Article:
The first move was to call together the staff on the shop floor and to request them to think about their day-to-day routine and to identify whether in fact they might have ideas which would short-circuit some of the manufacturing times without any compromise on quality? This was the first time that any major discussion had been initiated with the shop floor workers on a companywide basis. The following week management engaged with the workforce and found that there were numerous ideas as to how productivity could be improved. Management soon realised that these people were thinking about the processes way beyond anything they had come up with.
Of interest was a response from some of the work teams that productivity improvements should not only be focused on the manufacturing process itself, but also on their own colleagues, some of whom were not pulling their weight. They complained about people coming late to work, and in some cases the attitude of other co-workers towards the work environment was poor, whilst in other cases there was a need for additional training so that improvements could be achieved.
As management digested the input from the workforce they came to realise that here were people who had a genuine desire to see the company achieve its output targets and thereby ensure that they, as employees, will continue to have a job.  Management was also somewhat taken aback by the open way in which discussions around the performance of their colleagues took place. This led to the realisation that the company was endowed with a highly responsible group of shop floor workers who defied the normal perception.
After reflecting on the exposure, management decided to enter into formal negotiations with the workforce. The end result was a handing over total control of the shop floor to the workers. Management entered into a formal contractual agreement in which quotas for delivery of finished components were negotiated to be delivered on a weekly basis. Management effectively extracted itself from the shop floor and left the management of the production facility to the workers. A series of self-directed work teams were established each with a specific role to play in terms of the final finished product.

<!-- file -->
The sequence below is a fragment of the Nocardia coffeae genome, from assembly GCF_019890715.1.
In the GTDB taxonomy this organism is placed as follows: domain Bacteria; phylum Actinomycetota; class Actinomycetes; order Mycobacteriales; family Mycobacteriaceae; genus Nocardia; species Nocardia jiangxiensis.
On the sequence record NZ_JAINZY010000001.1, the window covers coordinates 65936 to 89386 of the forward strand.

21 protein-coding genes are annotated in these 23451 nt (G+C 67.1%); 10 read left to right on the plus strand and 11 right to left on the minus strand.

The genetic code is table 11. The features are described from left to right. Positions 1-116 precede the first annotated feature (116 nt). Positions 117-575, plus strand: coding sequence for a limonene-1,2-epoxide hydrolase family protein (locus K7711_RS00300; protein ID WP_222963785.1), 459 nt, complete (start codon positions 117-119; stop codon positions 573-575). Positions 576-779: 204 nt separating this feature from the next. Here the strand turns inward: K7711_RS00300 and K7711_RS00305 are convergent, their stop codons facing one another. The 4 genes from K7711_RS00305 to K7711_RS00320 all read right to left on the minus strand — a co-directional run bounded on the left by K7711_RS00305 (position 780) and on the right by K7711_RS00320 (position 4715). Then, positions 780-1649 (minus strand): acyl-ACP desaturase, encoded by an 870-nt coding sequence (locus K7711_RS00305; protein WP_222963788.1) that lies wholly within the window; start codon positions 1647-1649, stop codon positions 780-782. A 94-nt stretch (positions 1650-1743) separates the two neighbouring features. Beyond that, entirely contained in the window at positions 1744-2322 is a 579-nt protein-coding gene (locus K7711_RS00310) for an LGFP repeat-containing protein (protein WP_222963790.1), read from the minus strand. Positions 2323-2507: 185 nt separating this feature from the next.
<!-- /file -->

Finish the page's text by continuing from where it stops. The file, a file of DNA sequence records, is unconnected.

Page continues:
The upshot of this move was that management agreed not to enter the shop floor environment without specific permission from the coordinating group and further, management handed over all responsibility for hiring, firing and disciplining staff. The worker committee put up naming and shaming boards around the shop floor where if individuals persistently came late to work their name was displayed prominently on the board. The flexibility of the arrangement was such that the work teams would schedule their working times to give themselves long weekends.  The productivity improvements were significant.  The company was able to land even more lucrative international contracts.  In one case the company signed a 5-year supply agreement with a guaranteed fixed price for the duration of the contract.  Through the co-operation of the workforce they were able to meet all the conditions of the contract.
The project was entirely successful due to the open-mindedness of management and the willingness on the part of the workforce to engage in a completely new dispensation. Sadly, when the company was sold the new owners could not see their way clear to retaining this “informal management system”.
The CEO of a high-tech company who requires people with specialist electronic engineering skills became very disillusioned with the service he received from the professional placement companies.  He hit on an idea to use his exiting staff to headhunt new staff on behalf of the company.  His argument was based on the notion that his current specialist team would have their own network of friends and ex-university colleagues. 
So he called in his team and came to an arrangement with them based on them exploring their network and identifying likely prospects.  He went further and got them to do the first round interview with the specific objective of seeing how the prospect would fit into what was a very close-knit team.  The team would then present the CEO with a short list.
The deal was that if the prospect was offered employment and performed well and stayed with the company for more than a year, the CEO would pay the internal ‘head-hunter’ the same that he would pay a professional placement agency. 
The process has been highly successful.
The whole issue of staff development and training to meet new demands within an organisation is complex and requires specialist people in the human resources team to design and execute such programmes.  The concept of a Corporate University is now well established in many global organisations.  Here, companies either set up their own ‘university’ or enter into a formal partnership with a provider who can tailor offerings to meet the specific requirements of the company. In South Africa, Corporate Universities have in the main been unsuccessful.  There are a number of reasons for this, including the limited ability of most South African Universities to customise offerings to meet the specific requirements of the business.  The problem lies with the limited flexibility that universities have in changing course materials and even more concerning is the lack of academics who have sufficient business experience to stand up in front of people who are at the cutting edge of day-to-day business realities.